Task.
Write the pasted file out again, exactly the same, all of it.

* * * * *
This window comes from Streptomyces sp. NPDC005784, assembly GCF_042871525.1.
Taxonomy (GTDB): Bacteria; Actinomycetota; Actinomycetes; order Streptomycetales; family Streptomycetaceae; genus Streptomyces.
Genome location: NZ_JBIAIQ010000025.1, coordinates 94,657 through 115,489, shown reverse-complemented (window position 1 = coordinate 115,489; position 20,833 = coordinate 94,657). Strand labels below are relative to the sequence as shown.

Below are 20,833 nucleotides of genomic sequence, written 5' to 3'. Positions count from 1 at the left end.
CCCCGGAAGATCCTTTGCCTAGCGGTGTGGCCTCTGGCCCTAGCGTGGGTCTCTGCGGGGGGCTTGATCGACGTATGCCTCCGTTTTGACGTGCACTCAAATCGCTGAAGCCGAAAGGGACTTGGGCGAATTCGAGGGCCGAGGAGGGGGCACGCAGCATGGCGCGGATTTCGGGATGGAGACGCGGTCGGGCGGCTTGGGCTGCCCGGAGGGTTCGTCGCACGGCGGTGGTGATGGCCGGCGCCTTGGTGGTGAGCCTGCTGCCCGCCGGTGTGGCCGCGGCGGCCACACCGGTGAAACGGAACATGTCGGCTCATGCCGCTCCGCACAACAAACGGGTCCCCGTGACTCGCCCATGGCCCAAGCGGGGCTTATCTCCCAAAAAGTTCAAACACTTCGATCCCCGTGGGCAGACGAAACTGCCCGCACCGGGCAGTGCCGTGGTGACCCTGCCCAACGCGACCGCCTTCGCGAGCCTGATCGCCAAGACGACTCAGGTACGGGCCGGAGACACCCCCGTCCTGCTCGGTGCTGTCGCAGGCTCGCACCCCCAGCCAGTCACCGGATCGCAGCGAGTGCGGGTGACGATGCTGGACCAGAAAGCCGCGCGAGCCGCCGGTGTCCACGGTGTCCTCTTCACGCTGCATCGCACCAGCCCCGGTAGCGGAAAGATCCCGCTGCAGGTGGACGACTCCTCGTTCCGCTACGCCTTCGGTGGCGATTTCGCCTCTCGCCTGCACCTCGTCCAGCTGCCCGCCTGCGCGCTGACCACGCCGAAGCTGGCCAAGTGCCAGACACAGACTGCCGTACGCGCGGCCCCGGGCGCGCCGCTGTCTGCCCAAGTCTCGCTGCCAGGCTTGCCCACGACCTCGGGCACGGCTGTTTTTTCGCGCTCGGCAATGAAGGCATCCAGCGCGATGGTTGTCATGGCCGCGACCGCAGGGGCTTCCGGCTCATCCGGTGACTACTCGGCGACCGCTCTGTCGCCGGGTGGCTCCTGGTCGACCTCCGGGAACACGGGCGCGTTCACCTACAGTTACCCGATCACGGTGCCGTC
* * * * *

This window comes from Streptomyces sp. NPDC005784, assembly GCF_042871525.1.
Taxonomy (GTDB): Bacteria; Actinomycetota; Actinomycetes; order Streptomycetales; family Streptomycetaceae; genus Streptomyces.
Genome location: NZ_JBIAIQ010000025.1, coordinates 94,657 through 115,489, shown reverse-complemented (window position 1 = coordinate 115,489; position 20,833 = coordinate 94,657). Strand labels below are relative to the sequence as shown.

Below are 20,833 nucleotides of genomic sequence, written 5' to 3'. Positions count from 1 at the left end.
CCCCGGAAGATCCTTTGCCTAGCGGTGTGGCCTCTGGCCCTAGCGTGGGTCTCTGCGGGGGGCTTGATCGACGTATGCCTCCGTTTTGACGTGCACTCAAATCGCTGAAGCCGAAAGGGACTTGGGCGAATTCGAGGGCCGAGGAGGGGGCACGCAGCATGGCGCGGATTTCGGGATGGAGACGCGGTCGGGCGGCTTGGGCTGCCCGGAGGGTTCGTCGCACGGCGGTGGTGATGGCCGGCGCCTTGGTGGTGAGCCTGCTGCCCGCCGGTGTGGCCGCGGCGGCCACACCGGTGAAACGGAACATGTCGGCTCATGCCGCTCCGCACAACAAACGGGTCCCCGTGACTCGCCCATGGCCCAAGCGGGGCTTATCTCCCAAAAAGTTCAAACACTTCGATCCCCGTGGGCAGACGAAACTGCCCGCACCGGGCAGTGCCGTGGTGACCCTGCCCAACGCGACCGCCTTCGCGAGCCTGATCGCCAAGACGACTCAGGTACGGGCCGGAGACACCCCCGTCCTGCTCGGTGCTGTCGCAGGCTCGCACCCCCAGCCAGTCACCGGATCGCAGCGAGTGCGGGTGACGATGCTGGACCAGAAAGCCGCGCGAGCCGCCGGTGTCCACGGTGTCCTCTTCACGCTGCATCGCACCAGCCCCGGTAGCGGAAAGATCCCGCTGCAGGTGGACGACTCCTCGTTCCGCTACGCCTTCGGTGGCGATTTCGCCTCTCGCCTGCACCTCGTCCAGCTGCCCGCCTGCGCGCTGACCACGCCGAAGCTGGCCAAGTGCCAGACACAGACTGCCGTACGCGCGGCCCCGGGCGCGCCGCTGTCTGCCCAAGTCTCGCTGCCAGGCTTGCCCACGACCTCGGGCACGGCTGTTTTTTCGCGCTCGGCAATGAAGGCATCCAGCGCGATGGTTGTCATGGCCGCGACCGCAGGGGCTTCCGGCTCATCCGGTGACTACTCGGCGACCGCTCTGTCGCCGGGTGGCTCCTGGTCGACCTCCGGGAACACGGGCGCGTTCACCTACAGTTACCCGATCACGGTGCCGTC